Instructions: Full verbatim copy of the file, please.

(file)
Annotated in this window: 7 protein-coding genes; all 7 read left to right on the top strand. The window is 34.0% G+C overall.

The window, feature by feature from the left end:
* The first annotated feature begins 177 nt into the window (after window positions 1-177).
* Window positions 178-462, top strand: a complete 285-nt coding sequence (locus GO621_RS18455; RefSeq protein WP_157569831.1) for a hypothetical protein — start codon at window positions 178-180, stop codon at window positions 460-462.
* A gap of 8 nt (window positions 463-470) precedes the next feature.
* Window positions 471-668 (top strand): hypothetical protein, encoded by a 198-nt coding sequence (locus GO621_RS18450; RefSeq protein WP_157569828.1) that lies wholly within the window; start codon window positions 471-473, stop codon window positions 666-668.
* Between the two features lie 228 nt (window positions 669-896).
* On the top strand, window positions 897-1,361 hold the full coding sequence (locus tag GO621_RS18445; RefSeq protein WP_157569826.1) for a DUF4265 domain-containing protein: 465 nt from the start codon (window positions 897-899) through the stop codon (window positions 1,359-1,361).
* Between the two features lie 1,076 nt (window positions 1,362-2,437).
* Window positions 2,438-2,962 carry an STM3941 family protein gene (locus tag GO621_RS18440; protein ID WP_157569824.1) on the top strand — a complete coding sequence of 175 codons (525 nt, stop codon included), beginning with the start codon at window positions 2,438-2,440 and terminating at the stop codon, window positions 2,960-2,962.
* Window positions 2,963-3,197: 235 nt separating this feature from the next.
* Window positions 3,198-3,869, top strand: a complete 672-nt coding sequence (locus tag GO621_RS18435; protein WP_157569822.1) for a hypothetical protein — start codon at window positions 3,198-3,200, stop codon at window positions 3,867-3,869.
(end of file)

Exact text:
Annotated in this window: 7 protein-coding genes; all 7 read left to right on the top strand. The window is 34.0% G+C overall.

The window, feature by feature from the left end:
* The first annotated feature begins 177 nt into the window (after window positions 1-177).
* Window positions 178-462, top strand: a complete 285-nt coding sequence (locus GO621_RS18455; RefSeq protein WP_157569831.1) for a hypothetical protein — start codon at window positions 178-180, stop codon at window positions 460-462.
* A gap of 8 nt (window positions 463-470) precedes the next feature.
* Window positions 471-668 (top strand): hypothetical protein, encoded by a 198-nt coding sequence (locus GO621_RS18450; RefSeq protein WP_157569828.1) that lies wholly within the window; start codon window positions 471-473, stop codon window positions 666-668.
* Between the two features lie 228 nt (window positions 669-896).
* On the top strand, window positions 897-1,361 hold the full coding sequence (locus tag GO621_RS18445; RefSeq protein WP_157569826.1) for a DUF4265 domain-containing protein: 465 nt from the start codon (window positions 897-899) through the stop codon (window positions 1,359-1,361).
* Between the two features lie 1,076 nt (window positions 1,362-2,437).
* Window positions 2,438-2,962 carry an STM3941 family protein gene (locus tag GO621_RS18440; protein ID WP_157569824.1) on the top strand — a complete coding sequence of 175 codons (525 nt, stop codon included), beginning with the start codon at window positions 2,438-2,440 and terminating at the stop codon, window positions 2,960-2,962.
* Window positions 2,963-3,197: 235 nt separating this feature from the next.
* Window positions 3,198-3,869, top strand: a complete 672-nt coding sequence (locus tag GO621_RS18435; protein WP_157569822.1) for a hypothetical protein — start codon at window positions 3,198-3,200, stop codon at window positions 3,867-3,869.